Does Pluto Have Rings?

by Fraser Cain on May 15, 2008

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Saturn has rings and Jupiter has rings. Does Pluto have rings? Astronomers have no idea. Pluto is so far away that it’s impossible to get a clear view of Pluto from here on Earth.

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But scientists think that it’s possible that Pluto does have rings. This idea comes from the fact that Pluto has two tiny moons, Nix and Hydra. They’re just a few km across, and have very little gravity. So any micrometeoroid impacts on these moons will kick up material into orbit around Pluto.

Instead of falling back down onto the moons, this impact material would drift into rings around Pluto. Astronomers think it could actually survive for up to 100,000 years. This is a similar process that creates some of the rings around Saturn and Jupiter.

If this is true, it would constitute the first set of rings around a solid object (in this case a dwarf planet), rather than a gas giant planet.

When NASA’s New Horizons mission arrives at Pluto in 2015, it might be able to detect these faint rings, and confirm the theory.

About 

Fraser Cain is the publisher of Universe Today. He's also the co-host of Astronomy Cast with Dr. Pamela Gay.

Jared May 20, 2008 at 2:44 PM

I think Pluto status should of been kept as the official 9th planet until more conclusive evidence determines other wise. Its often mentioned “so little” is known about Pluto and as we can see from the limited and blurry photos I dont think a clear-cut determination can made.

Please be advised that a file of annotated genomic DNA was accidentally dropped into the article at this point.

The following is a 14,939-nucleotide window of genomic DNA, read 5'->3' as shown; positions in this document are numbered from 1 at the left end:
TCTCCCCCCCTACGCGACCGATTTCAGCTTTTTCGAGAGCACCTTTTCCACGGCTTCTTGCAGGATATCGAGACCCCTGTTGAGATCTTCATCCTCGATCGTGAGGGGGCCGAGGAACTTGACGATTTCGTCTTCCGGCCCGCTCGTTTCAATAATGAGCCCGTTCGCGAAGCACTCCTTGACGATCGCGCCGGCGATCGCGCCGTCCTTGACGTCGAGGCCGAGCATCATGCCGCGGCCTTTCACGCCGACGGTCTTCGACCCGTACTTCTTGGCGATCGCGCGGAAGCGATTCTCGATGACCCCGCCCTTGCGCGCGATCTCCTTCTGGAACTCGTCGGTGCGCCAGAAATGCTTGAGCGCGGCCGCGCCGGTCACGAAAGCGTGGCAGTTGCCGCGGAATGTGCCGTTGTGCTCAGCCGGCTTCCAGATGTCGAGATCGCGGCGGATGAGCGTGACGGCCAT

I kind of compare this to an NFL instant replay call. The orignal call stands when there is no actual clear proof to overturn it. Since Pluto was labled an official planet for over 75 years it should therefore stand. Perhaps the New Horizons spacecraft will shed some new light or more information. They should of waited until then to untimately make a call that changes history.

I hear the opposing sides arguments as well as some of the data as being valid but as I said, I think they jumped the gun by demoting it before having all the facts.

You could make some kind of case against Mercury too. Its smaller then several moons, has no atmosphere to speak of. Since Pluto does orbit the sun and nothing else, appears to have 3 moons in orbit of itself, has what appears to be a minimal atmospere (more of one then Mercury), is spherical in shape, is not captured by the much larger Neptune despite the 2 bodies being somewhat close, at least on a cosmic scale it should stay a planet.

Just an astronomers opinion; therefore the original ruling on the field should stand as called.

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